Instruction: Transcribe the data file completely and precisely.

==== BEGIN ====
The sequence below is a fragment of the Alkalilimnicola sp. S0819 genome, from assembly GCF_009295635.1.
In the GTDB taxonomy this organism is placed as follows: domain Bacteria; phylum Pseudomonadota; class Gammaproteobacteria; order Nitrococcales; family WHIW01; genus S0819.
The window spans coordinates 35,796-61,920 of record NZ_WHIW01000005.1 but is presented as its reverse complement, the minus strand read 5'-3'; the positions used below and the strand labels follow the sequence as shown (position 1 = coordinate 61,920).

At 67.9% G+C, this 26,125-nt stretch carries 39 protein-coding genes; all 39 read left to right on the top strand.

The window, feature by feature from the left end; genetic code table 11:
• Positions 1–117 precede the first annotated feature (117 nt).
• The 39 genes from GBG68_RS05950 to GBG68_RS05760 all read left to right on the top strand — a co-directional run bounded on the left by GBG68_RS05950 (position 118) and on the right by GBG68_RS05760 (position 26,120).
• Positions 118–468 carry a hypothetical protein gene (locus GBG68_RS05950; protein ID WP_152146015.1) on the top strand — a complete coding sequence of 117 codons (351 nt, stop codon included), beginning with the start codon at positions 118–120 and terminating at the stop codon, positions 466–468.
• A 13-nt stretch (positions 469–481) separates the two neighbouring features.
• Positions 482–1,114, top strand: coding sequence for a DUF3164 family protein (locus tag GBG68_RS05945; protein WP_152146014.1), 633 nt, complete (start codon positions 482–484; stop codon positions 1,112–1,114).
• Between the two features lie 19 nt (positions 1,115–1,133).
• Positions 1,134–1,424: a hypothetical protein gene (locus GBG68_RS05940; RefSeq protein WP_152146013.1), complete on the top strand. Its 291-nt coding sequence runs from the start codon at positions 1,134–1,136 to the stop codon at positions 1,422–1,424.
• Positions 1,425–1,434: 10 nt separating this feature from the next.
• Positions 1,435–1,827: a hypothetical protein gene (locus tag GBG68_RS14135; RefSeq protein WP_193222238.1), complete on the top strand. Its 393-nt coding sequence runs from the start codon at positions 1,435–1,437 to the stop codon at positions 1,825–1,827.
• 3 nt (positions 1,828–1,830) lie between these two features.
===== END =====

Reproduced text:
The sequence below is a fragment of the Alkalilimnicola sp. S0819 genome, from assembly GCF_009295635.1.
In the GTDB taxonomy this organism is placed as follows: domain Bacteria; phylum Pseudomonadota; class Gammaproteobacteria; order Nitrococcales; family WHIW01; genus S0819.
The window spans coordinates 35,796-61,920 of record NZ_WHIW01000005.1 but is presented as its reverse complement, the minus strand read 5'-3'; the positions used below and the strand labels follow the sequence as shown (position 1 = coordinate 61,920).

At 67.9% G+C, this 26,125-nt stretch carries 39 protein-coding genes; all 39 read left to right on the top strand.

The window, feature by feature from the left end; genetic code table 11:
• Positions 1–117 precede the first annotated feature (117 nt).
• The 39 genes from GBG68_RS05950 to GBG68_RS05760 all read left to right on the top strand — a co-directional run bounded on the left by GBG68_RS05950 (position 118) and on the right by GBG68_RS05760 (position 26,120).
• Positions 118–468 carry a hypothetical protein gene (locus GBG68_RS05950; protein ID WP_152146015.1) on the top strand — a complete coding sequence of 117 codons (351 nt, stop codon included), beginning with the start codon at positions 118–120 and terminating at the stop codon, positions 466–468.
• A 13-nt stretch (positions 469–481) separates the two neighbouring features.
• Positions 482–1,114, top strand: coding sequence for a DUF3164 family protein (locus tag GBG68_RS05945; protein WP_152146014.1), 633 nt, complete (start codon positions 482–484; stop codon positions 1,112–1,114).
• Between the two features lie 19 nt (positions 1,115–1,133).
• Positions 1,134–1,424: a hypothetical protein gene (locus GBG68_RS05940; RefSeq protein WP_152146013.1), complete on the top strand. Its 291-nt coding sequence runs from the start codon at positions 1,134–1,136 to the stop codon at positions 1,422–1,424.
• Positions 1,425–1,434: 10 nt separating this feature from the next.
• Positions 1,435–1,827: a hypothetical protein gene (locus tag GBG68_RS14135; RefSeq protein WP_193222238.1), complete on the top strand. Its 393-nt coding sequence runs from the start codon at positions 1,435–1,437 to the stop codon at positions 1,825–1,827.
• 3 nt (positions 1,828–1,830) lie between these two features.